Egypt's new president-elect, Islamist Mohammed Morsi has been quoted by Fars News Agency in Iran as saying: he wants to "reconsider" the peace deal with Israel and build ties with Iran to "create a strategic balance" in the Middle East. Morsi , who just moved into the office once occupied by ousted leader Hosni Mubarak, won by a close vote against opponent Ahmed Shafik in a runoff that polarized Egypt. Most Christians preferred Shafiq and half of them ended up boycotting the runoff. Morsi was quoted as saying: "We will not allow Ahmed Shafiq or anyone else to impede our second Islamic conquest of Egypt," and that Christians need to convert or immigrate. Still Christians remain hopeful, because in a recent effort to rally support, Morsi vowed to appoint diverse deputies, including a woman and a Christian. But Morsi now faces a power struggle with the ruling military who dismantled the Islamist dominated parliament and is drafting the constitution.
The Eurozone's fourth biggest economy has become the latest member to ask for financial aid. Spain follows Greece, Portugal and Ireland by going cap in hand to the EU. The nation many regard as "too big to bail" is asking for up to 78 billion dollars to prop up its private banking sector. Spain is currently grappling with high borrowing costs and an unemployment rate of 25 percent.
The American Supreme court has struck down 3 out of 4 provisions of the Arizona Immigration Law. The provisions made it a crime for immigrants to look for work without work permits; and to not carry immigration papers. The one key provision upheld requires police officers to check the immigration status of those they suspect may be illegally in the country. However mandatory checks during routine stops is subject to challenge. Another decision faced by the courts is the part of Obama's health care reform law that requires almost all Americans to buy health insurance by 2014, or face financial penalties. The court could deem the law to be unconstitutional. Some say this is one of the most important appeals the court has considered in years. more >>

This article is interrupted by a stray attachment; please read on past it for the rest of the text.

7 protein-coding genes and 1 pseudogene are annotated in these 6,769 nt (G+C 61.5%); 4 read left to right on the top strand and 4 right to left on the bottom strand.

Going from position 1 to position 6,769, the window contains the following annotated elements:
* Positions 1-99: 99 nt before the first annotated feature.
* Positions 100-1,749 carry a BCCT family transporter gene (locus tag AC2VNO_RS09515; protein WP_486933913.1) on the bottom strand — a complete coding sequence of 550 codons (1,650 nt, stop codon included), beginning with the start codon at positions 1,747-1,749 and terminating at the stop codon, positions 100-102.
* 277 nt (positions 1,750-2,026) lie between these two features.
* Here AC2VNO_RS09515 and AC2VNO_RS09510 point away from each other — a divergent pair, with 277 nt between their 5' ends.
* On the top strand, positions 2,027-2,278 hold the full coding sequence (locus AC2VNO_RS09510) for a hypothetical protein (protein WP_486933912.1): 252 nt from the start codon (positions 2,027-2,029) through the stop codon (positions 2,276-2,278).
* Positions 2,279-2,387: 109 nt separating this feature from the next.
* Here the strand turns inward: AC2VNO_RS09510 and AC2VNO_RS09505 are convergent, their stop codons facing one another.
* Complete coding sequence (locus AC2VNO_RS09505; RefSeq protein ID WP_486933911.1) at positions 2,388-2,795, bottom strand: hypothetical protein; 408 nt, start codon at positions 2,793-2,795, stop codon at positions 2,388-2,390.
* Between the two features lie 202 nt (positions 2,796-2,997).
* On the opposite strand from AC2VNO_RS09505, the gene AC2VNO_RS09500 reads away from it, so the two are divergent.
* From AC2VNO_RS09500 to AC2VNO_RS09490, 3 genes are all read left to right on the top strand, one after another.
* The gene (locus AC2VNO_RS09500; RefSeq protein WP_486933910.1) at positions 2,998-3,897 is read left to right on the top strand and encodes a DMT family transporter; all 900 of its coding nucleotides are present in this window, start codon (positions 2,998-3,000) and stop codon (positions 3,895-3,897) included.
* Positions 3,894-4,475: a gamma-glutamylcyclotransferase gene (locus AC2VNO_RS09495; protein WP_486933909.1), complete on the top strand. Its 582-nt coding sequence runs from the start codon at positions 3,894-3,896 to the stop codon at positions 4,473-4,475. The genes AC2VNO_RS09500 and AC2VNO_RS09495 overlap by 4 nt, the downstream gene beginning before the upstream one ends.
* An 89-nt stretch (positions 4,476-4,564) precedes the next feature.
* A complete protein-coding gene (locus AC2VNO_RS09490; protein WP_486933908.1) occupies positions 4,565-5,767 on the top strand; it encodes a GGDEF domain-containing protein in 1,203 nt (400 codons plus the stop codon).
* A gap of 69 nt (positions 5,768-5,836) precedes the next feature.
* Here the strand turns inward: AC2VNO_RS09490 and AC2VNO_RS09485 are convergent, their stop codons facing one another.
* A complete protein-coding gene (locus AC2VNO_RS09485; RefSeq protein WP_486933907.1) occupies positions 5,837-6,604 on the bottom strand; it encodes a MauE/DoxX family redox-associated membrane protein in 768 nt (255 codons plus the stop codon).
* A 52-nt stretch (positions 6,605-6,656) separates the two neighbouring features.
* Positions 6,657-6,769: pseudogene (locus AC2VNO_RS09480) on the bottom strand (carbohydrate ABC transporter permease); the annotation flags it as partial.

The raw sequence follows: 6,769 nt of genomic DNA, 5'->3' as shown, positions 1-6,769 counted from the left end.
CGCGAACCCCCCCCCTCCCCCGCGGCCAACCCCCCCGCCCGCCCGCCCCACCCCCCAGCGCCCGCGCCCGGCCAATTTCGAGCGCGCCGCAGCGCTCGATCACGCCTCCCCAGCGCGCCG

Michael Phelps and Ryan Lochte, two of the world's best male swimmers, will compete today for a spot on the U.S. Olympic team.
Swimming trials for the Olympic team began Monday morning in Omaha, Nebraska. The preliminaries began at 11 am and will play at 6:30 pm tonight on NBC before the final rounds begin.
Both Phelps and Lochte were seeded for the 400 Individual Medley, an event that requires the swimmers to swim each of the four strokes. Phelps completed the event first today, taking first place in his heat with the time of 4:14.72. While the time is low enough for the gold medalist to earn a spot on the Olympic team (he is currently in first), it is nowhere near where Phelps was when he broke the record for the 400 I.M. in the 2008 Beijing Olympics with the time of 4:03.84. more >>
Although the international community has maintained cautious optimism that 2012 would be the first year every participating country in the Olympic Games would be sending female athletes to compete, the oil-rich Middle Eastern monarchy of Saudi Arabia has yet to confirm if it would be sending any female participants to London this summer.
According to a recent article by Human Rights Watch, the International Olympic Committee has been pressing Saudi Arabia to include women in the global sporting competition, and back in March signs of progress seemed to be made. However, the country has still yet to confirm if women will be participating in the games and recent comments by the country's Olympic Committee president indicate that the likelihood of females participating in the games is slim.
Saudi's Crown Prince Nayef bin Abd al-Aziz reportedly said in March that he approved of women competing so long as they "meet the standards of women's decency and don't contradict Islamic laws," according to the U.K.-based pan-Arab newspaper Al-Hayat. more >>